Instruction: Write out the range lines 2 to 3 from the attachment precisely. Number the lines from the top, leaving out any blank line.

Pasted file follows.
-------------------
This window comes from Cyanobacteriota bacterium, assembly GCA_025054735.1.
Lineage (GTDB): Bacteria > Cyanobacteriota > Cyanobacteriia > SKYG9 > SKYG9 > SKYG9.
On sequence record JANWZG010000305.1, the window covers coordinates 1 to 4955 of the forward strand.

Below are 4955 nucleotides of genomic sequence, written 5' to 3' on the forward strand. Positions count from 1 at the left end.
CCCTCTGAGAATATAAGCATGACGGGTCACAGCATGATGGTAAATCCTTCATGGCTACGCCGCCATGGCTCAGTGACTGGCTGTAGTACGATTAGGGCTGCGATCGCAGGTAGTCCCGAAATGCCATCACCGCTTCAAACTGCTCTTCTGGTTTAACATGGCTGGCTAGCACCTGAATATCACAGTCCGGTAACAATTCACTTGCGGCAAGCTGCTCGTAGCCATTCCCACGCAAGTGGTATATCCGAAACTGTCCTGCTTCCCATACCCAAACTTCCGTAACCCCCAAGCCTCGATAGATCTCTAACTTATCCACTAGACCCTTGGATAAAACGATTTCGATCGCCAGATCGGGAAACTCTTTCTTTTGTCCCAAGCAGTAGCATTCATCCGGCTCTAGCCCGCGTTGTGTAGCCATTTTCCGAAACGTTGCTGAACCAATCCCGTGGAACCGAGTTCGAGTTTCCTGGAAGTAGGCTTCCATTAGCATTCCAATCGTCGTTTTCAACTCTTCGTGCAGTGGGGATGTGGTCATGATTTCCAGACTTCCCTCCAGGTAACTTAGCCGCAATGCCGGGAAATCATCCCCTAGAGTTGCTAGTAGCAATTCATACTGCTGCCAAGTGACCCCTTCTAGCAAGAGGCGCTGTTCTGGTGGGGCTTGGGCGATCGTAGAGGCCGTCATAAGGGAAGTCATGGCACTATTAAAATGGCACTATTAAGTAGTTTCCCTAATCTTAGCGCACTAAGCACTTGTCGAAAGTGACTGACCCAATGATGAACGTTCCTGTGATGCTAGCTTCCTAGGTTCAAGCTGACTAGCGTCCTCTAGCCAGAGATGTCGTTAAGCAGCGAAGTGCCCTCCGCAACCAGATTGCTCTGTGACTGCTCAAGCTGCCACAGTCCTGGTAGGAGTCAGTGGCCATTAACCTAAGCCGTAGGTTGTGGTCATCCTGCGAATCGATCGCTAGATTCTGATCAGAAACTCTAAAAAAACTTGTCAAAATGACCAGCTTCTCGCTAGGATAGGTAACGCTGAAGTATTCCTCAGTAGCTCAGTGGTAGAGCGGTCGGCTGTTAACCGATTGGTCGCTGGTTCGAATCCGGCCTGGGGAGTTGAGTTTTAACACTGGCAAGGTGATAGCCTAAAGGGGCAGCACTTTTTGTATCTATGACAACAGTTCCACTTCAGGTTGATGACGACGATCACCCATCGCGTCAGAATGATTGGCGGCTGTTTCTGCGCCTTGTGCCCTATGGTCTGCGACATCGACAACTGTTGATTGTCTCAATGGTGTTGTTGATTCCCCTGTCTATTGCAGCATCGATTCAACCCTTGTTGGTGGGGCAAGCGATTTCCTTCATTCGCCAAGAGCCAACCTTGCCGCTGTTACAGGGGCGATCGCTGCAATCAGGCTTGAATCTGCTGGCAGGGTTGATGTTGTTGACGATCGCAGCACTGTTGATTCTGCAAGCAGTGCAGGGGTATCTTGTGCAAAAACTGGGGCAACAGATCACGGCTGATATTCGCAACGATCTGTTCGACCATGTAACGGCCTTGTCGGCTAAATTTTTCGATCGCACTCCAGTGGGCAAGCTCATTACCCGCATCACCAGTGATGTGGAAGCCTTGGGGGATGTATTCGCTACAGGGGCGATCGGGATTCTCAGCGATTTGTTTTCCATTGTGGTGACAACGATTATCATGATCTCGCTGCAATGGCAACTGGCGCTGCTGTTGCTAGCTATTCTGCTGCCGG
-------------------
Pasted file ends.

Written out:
Lineage (GTDB): Bacteria > Cyanobacteriota > Cyanobacteriia > SKYG9 > SKYG9 > SKYG9.
On sequence record JANWZG010000305.1, the window covers coordinates 1 to 4955 of the forward strand.